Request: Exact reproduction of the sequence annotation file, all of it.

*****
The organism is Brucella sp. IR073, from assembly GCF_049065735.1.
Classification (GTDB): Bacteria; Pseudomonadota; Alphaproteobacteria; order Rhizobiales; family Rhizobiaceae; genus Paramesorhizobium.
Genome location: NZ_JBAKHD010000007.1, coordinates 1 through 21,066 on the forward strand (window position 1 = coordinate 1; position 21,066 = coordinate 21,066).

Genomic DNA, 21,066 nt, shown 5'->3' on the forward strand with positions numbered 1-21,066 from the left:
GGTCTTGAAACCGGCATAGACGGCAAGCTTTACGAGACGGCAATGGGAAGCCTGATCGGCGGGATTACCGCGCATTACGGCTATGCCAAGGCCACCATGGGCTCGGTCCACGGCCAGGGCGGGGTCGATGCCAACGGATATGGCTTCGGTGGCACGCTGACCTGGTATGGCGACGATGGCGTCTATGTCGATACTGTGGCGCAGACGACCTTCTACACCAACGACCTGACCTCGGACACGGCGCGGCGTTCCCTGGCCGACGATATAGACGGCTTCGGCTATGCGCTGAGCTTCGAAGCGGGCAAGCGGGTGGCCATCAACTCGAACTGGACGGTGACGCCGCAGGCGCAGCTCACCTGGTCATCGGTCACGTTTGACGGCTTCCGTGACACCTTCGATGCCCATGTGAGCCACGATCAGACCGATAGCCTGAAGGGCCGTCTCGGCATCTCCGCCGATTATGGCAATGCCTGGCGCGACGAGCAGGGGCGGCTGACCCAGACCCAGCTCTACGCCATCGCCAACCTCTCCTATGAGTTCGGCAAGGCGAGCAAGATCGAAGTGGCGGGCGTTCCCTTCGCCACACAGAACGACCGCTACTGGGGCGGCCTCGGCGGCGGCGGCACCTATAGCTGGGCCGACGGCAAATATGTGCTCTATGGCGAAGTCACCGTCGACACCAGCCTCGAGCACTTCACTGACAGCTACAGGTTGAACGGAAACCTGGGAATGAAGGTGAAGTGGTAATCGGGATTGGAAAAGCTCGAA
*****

The organism is Brucella sp. IR073, from assembly GCF_049065735.1.
Classification (GTDB): Bacteria; Pseudomonadota; Alphaproteobacteria; order Rhizobiales; family Rhizobiaceae; genus Paramesorhizobium.
Genome location: NZ_JBAKHD010000007.1, coordinates 1 through 21,066 on the forward strand (window position 1 = coordinate 1; position 21,066 = coordinate 21,066).

Genomic DNA, 21,066 nt, shown 5'->3' on the forward strand with positions numbered 1-21,066 from the left:
GGTCTTGAAACCGGCATAGACGGCAAGCTTTACGAGACGGCAATGGGAAGCCTGATCGGCGGGATTACCGCGCATTACGGCTATGCCAAGGCCACCATGGGCTCGGTCCACGGCCAGGGCGGGGTCGATGCCAACGGATATGGCTTCGGTGGCACGCTGACCTGGTATGGCGACGATGGCGTCTATGTCGATACTGTGGCGCAGACGACCTTCTACACCAACGACCTGACCTCGGACACGGCGCGGCGTTCCCTGGCCGACGATATAGACGGCTTCGGCTATGCGCTGAGCTTCGAAGCGGGCAAGCGGGTGGCCATCAACTCGAACTGGACGGTGACGCCGCAGGCGCAGCTCACCTGGTCATCGGTCACGTTTGACGGCTTCCGTGACACCTTCGATGCCCATGTGAGCCACGATCAGACCGATAGCCTGAAGGGCCGTCTCGGCATCTCCGCCGATTATGGCAATGCCTGGCGCGACGAGCAGGGGCGGCTGACCCAGACCCAGCTCTACGCCATCGCCAACCTCTCCTATGAGTTCGGCAAGGCGAGCAAGATCGAAGTGGCGGGCGTTCCCTTCGCCACACAGAACGACCGCTACTGGGGCGGCCTCGGCGGCGGCGGCACCTATAGCTGGGCCGACGGCAAATATGTGCTCTATGGCGAAGTCACCGTCGACACCAGCCTCGAGCACTTCACTGACAGCTACAGGTTGAACGGAAACCTGGGAATGAAGGTGAAGTGGTAATCGGGATTGGAAAAGCTCGAA